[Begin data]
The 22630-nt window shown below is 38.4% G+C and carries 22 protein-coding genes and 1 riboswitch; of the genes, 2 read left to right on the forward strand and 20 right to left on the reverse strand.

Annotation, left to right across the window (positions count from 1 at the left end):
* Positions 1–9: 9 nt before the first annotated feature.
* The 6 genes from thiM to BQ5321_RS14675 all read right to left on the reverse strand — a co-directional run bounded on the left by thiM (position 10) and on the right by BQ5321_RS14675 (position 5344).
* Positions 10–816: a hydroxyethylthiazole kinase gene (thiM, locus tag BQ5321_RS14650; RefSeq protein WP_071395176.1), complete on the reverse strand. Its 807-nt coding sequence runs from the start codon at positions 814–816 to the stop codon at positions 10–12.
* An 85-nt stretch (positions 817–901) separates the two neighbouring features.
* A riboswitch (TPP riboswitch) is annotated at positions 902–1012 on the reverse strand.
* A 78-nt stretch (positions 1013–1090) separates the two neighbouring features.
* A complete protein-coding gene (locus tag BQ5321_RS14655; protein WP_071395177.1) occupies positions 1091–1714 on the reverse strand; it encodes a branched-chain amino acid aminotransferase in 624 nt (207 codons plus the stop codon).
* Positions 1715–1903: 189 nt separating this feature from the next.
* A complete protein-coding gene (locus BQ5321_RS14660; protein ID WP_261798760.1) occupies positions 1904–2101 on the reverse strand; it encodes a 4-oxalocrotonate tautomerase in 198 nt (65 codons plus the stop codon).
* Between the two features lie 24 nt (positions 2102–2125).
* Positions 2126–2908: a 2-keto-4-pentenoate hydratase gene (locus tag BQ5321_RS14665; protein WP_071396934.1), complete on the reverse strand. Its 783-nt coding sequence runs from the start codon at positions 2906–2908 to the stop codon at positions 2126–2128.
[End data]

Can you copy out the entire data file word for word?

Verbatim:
The 22630-nt window shown below is 38.4% G+C and carries 22 protein-coding genes and 1 riboswitch; of the genes, 2 read left to right on the forward strand and 20 right to left on the reverse strand.

Annotation, left to right across the window (positions count from 1 at the left end):
* Positions 1–9: 9 nt before the first annotated feature.
* The 6 genes from thiM to BQ5321_RS14675 all read right to left on the reverse strand — a co-directional run bounded on the left by thiM (position 10) and on the right by BQ5321_RS14675 (position 5344).
* Positions 10–816: a hydroxyethylthiazole kinase gene (thiM, locus tag BQ5321_RS14650; RefSeq protein WP_071395176.1), complete on the reverse strand. Its 807-nt coding sequence runs from the start codon at positions 814–816 to the stop codon at positions 10–12.
* An 85-nt stretch (positions 817–901) separates the two neighbouring features.
* A riboswitch (TPP riboswitch) is annotated at positions 902–1012 on the reverse strand.
* A 78-nt stretch (positions 1013–1090) separates the two neighbouring features.
* A complete protein-coding gene (locus tag BQ5321_RS14655; protein WP_071395177.1) occupies positions 1091–1714 on the reverse strand; it encodes a branched-chain amino acid aminotransferase in 624 nt (207 codons plus the stop codon).
* Positions 1715–1903: 189 nt separating this feature from the next.
* A complete protein-coding gene (locus BQ5321_RS14660; protein ID WP_261798760.1) occupies positions 1904–2101 on the reverse strand; it encodes a 4-oxalocrotonate tautomerase in 198 nt (65 codons plus the stop codon).
* Between the two features lie 24 nt (positions 2102–2125).
* Positions 2126–2908: a 2-keto-4-pentenoate hydratase gene (locus tag BQ5321_RS14665; protein WP_071396934.1), complete on the reverse strand. Its 783-nt coding sequence runs from the start codon at positions 2906–2908 to the stop codon at positions 2126–2128.